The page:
A glance at Chan Ho Park‘s 2009 statistics can mislead. None of his aggregate stats stand out. His 4.43 ERA ranked below league average, a 96 ERA+, and his 9.1 hits per nine and 3.6 walks per nine led to an inflated 1.40 WHIP. Combined with his poor reputation, this might lead someone to believe that Park stunk in 2009. As Dave explained during the World Series, that opinion does not reflect Park’s mid-season transition. His overall stats suffered from his poor performance as a starter early in the season. The real story lies in his move to the bullpen in May.
Park produced horrible results from the rotation. Over seven starts, from April 12 to May 17, he lasted just 33.1 innings, or just about 4.2 per start. In that time he allowed five home runs while walking 17 and striking out 21, for a FIP of 5.42 to go with his ERA of 7.29. Some of that, at least, appears to be bad luck. In April, for instance, Park allowed four of those five home runs, but on just 20 fly balls. But even in May, with a lower HR/FB rate, he still allowed 14 runs over 18 innings while starting, walking 12 to 11 strikeouts. At that point the Philies rightly decided that Park’s stint in the rotation was over.
From that point on Park allowed zero baseballs to leave the yard. That covers 49 innings, including 38 fly balls. In that span he struck out 52 batters while walking just 16, for a FIP of 2.06, which undercut his 2.57 ERA. He allowed runs in just eight of 37 appearances, and allowed multiple runs just four times, more than two runs just once. Over July and August, in 16 appearances and 25.1 IP, he allowed just three earned runs, walking just five to 29 strikeouts. Clearly, the move to the bullpen did him wonders. But can we expect that again in 2010?
Apparently the Yankees, who signed Park to a one-year, $1.2 million deal with an additional $300K in incentives, think there’s a chance. Even accounting for a league average HR/FB rate in 2009, Park’s xFIP was still 4.02. There’s a chance, though, that Park continues to keep fly balls in the park at a below league average rate. It won’t be zero, but if Park can continue what he did in 2009, he might keep that HR/FB low. That makes him slightly less valuable, but considering his strikeout and walk rates in the bullpen we still might expect a considerably above average performance in 2010.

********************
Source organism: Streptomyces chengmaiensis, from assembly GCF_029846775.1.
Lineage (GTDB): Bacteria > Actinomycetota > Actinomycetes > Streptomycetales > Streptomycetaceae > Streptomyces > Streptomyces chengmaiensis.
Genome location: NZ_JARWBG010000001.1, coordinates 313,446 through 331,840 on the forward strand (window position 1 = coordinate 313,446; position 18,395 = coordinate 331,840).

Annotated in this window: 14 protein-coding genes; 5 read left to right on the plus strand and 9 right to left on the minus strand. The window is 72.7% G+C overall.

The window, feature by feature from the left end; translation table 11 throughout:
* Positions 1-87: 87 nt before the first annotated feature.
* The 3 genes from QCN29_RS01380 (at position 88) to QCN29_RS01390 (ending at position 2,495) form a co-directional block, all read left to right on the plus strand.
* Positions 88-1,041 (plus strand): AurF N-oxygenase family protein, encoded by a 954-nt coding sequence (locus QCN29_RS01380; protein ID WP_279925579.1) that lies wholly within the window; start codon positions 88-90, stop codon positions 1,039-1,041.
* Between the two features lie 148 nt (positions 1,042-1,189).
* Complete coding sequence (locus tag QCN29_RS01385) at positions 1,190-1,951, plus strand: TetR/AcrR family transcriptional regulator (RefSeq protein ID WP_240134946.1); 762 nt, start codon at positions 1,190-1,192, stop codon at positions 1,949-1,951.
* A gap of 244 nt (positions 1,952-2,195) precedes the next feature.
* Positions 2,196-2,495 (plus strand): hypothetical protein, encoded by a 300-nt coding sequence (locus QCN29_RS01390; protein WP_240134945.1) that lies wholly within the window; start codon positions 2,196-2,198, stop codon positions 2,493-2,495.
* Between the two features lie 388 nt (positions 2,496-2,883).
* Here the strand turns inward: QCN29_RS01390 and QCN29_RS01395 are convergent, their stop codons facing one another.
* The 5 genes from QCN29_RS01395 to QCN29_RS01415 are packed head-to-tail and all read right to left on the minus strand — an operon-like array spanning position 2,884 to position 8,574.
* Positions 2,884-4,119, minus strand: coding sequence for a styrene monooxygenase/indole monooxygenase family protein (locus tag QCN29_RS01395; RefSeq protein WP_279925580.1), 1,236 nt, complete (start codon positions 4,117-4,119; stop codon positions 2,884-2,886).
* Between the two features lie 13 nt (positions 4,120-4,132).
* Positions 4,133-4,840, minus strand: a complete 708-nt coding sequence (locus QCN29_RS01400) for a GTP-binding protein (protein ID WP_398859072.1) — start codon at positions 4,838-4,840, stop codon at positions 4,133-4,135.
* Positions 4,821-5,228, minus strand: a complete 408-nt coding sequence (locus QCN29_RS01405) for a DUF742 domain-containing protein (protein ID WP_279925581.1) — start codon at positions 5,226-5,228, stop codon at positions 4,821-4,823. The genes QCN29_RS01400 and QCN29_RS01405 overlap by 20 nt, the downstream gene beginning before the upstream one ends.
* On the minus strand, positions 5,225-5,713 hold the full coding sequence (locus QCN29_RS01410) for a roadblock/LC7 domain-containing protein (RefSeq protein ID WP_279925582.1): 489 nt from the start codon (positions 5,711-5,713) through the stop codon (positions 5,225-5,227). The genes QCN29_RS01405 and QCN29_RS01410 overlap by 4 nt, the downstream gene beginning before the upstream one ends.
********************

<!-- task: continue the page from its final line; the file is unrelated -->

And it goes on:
The Yankees’ hope is that something changed for Park in 2009, because his 2008 stint in the bullpen didn’t go as well. Over 70.1 IP he struck out just 49 to 28 walks, posting a 4.85 FIP, a full run higher than his 3.84 ERA. The drastic increase in Park’s strikeout rate and reduction in walk rate from 2008 to 2009 does suggest that something changed, though we’d be hard pressed to prove it.
We could look to his PitchFx data, but from what I understand the pitch classification algorithm changed from 2008 to 2009. That might partly explain Park’s reduced use of his four-seamer and the increase in his two-seamer. The only other major change I can see is the reduced use of his slider and the increased us of his changeup. But, again, this counts both his starts and relief appearances, so it’s difficult to draw conclusions. Looking at his pitch type chart, he does appear to have increased his changeup usage later in the season.
It’s always a risk when a team signs an aging pitcher who showed signs of improvement in limited duty the previous season, but the Yankees are in a position to take the gamble. Adding Park to the bullpen gives the Yankees even more depth, allowing them to perhaps trade one of Sergio Mitre and Chad Gaudin, or otherwise send Joba Chamberlain or Phil Hughes to AAA in order to build up their innings, rather than sending one to the bullpen initially. If Park pitches near his 2009 level, they’ll benefit from a stronger bullpen. If he flops, the can afford to eat the remainder of Park’s $1.2 million salary, like they did with LaTroy Hawkins in 2008.